“ … a pro se litigant is held to the same standards as a trained attorney and is afforded no inherent leniency simply by virtue of being self-represented.”
— Matter of G.P., 4 N.E.3d 1158 (Ind. 2014)
This morning, as I write this, a woman appeared in court by herself facing a mortgage company and its lawyer. She is single, raising two teenagers and is disabled. Her home was deeded to her years ago by a friend, and now she faces an unknown and unexpected mortgage debt. Earlier this month, a single mom appeared in court by herself facing a landlord company and its lawyer. She stopped paying rent months ago when the kitchen ceiling fell in, the housing authority found violations and nothing was done. As many judges and lawyers know, there are countless cases where a party is not represented by a lawyer, often where lack of legal advice and representation has the worst consequences: family cases involving children, housing cases involving eviction or loss of a home, criminal record expungement, loss of a job, and many matters concerning property damage, school expulsion, a parent’s estate, and even personal injury or taxes.
The problem is not new.
The most recent studies show 1.2 million Hoosiers live under the federal poverty guidelines and 80 percent of poverty households have a civil legal problem every year, but our civil legal aid system only helps about 4 percent of them. So at least 25 percent of all civil cases in Indiana involve people without lawyers, almost always poor, and almost always defendants. More importantly, access to advice apart from litigation, so integral to our civil system, is practically non-existent. In 2017, the Legal Services Corporation found 86 percent of civil legal problems of low-income Americans receive no or inadequate help.
So what, if anything, should judges do when faced with people in court day after day without lawyers? The practical problems are clear:
• A person without a lawyer does not know the rules of evidence — how does the judge get the evidence?
• A person without a lawyer does not object, cross-examine or present legal argument — how does a judge weigh the merits of the case?
• Parties with lawyers do object and cross-examine — but how does a judge decide a one-sided case?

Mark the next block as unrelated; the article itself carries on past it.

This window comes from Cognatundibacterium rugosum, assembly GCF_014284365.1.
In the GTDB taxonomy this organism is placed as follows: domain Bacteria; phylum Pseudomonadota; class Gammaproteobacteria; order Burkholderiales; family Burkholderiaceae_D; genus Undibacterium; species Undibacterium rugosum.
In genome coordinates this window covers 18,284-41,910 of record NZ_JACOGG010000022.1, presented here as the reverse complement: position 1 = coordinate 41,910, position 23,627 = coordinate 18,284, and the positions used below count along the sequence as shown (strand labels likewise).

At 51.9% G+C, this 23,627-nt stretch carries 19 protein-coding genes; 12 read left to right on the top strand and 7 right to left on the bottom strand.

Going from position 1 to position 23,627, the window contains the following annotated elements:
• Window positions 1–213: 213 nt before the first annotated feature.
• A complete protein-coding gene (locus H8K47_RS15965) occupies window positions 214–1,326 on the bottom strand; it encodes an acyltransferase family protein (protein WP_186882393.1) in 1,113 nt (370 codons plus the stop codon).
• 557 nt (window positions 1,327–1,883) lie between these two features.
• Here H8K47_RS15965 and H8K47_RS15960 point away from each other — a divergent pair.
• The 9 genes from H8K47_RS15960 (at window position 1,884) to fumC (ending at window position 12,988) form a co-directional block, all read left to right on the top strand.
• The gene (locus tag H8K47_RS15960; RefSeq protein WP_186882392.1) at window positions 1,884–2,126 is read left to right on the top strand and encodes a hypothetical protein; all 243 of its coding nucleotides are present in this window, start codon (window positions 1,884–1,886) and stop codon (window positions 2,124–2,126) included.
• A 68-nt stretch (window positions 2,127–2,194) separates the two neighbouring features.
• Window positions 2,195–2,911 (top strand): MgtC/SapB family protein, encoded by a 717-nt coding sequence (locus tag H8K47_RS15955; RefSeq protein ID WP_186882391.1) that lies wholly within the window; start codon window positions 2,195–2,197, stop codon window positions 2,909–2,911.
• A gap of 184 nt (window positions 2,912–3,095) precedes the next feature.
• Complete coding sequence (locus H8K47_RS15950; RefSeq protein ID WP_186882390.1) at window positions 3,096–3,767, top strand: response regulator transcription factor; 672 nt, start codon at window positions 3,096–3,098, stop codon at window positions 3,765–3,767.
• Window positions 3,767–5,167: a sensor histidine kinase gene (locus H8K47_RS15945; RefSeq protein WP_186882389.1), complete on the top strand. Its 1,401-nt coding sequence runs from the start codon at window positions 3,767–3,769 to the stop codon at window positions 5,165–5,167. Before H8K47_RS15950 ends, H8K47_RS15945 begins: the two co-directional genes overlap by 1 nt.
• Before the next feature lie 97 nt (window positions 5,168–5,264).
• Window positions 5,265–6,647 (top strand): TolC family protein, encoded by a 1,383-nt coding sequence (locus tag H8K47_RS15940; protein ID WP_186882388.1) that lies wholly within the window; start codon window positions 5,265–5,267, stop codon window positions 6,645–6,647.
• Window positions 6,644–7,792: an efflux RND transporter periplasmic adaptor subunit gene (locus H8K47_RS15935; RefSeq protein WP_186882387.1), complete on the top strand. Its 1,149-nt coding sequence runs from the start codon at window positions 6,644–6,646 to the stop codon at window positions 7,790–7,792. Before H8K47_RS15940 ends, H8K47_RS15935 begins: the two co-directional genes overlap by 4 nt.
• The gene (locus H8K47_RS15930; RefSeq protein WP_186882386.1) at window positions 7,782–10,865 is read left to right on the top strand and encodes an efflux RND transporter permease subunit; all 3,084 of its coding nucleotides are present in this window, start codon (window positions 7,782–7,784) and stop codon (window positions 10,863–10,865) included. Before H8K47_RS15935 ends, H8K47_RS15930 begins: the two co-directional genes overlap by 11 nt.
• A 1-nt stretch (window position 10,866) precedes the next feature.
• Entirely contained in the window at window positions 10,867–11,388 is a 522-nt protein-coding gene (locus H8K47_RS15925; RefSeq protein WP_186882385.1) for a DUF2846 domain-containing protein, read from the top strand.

• Parties with lawyers can present inadmissible evidence without objection — should a judge intervene?
• How does a judge make the right decision with an incomplete or one-sided record?
When well-known 7th Circuit Court of Appeals Judge Richard Posner abruptly retired in 2017, he claimed conflicts with his colleagues over treatment of unrepresented litigants, telling the New York Times, “The basic thing is that most judges regard these people as kind of trash not worth the time of a federal judge.” Well, that certainly is not the case with federal and state judges in Indiana and elsewhere. For example, the Southern District of Indiana promulgated a heralded pro bono rule in 2016 that requires its most experienced practitioners to do pro bono work — and assures that its unrepresented litigants will have a lawyer. Last year, the National Conference of Chief Justices passed a resolution supporting 100 percent access to justice for needy citizens and encouraging all states to create a comprehensive plan to achieve that goal. Here in Indiana, our Supreme Court has been ahead of the game to coordinate and strengthen court efforts addressing civil legal aid in its Coalition for Court Access since 2016. Overall, the issue of unrepresented civil litigants is certainly “trending.”
Some often-discussed language among Indiana trial judges is found in Rule 2.2 of our Code for Judicial Conduct: “A judge may make reasonable efforts, consistent with the law and court rules, to facilitate the ability of all litigants, including self-represented litigants, to be fairly heard.”
What are “reasonable efforts” to help people without lawyers in court, or otherwise? Some believe the old common-law maxim about holding a pro se litigant to the same standard as a lawyer is an ignoble fiction and obsolete. Regardless, trial judges are faced with an ever-expanding number of unrepresented people and are doing justice accordingly. Rule 2.2 comments that judges may use “techniques that enhance the process of reaching a fair determination in the case.” On behalf of unrepresented litigants, it suggests construing pleadings liberally, explaining legal concepts in “everyday language,” modifying the rules of evidence and many other ideas.
As long as the judge maintains impartiality, he or she can do what needs to be done — using discretion and fairness to figure out the case, while maintaining the distinction between helping and advocating.
Most trial judges have worked this way for a long time. Letters to the court are deemed to be motions. All hearings are fully explained at the outset. Questions are taken at any time. Rules of evidence are relaxed. Cross-exam questions are filtered through the judge. Leniency is required to allow the court to get what it needs, and the rest can be separated out. Justice requires nothing less.•
• Judge David J. Dreyer has been a judge for the Marion Superior Court since 1997. He is a graduate of the University of Notre Dame and Notre Dame Law School. He is a former board member of the Indiana Judges Association. Opinions expressed are those of the author.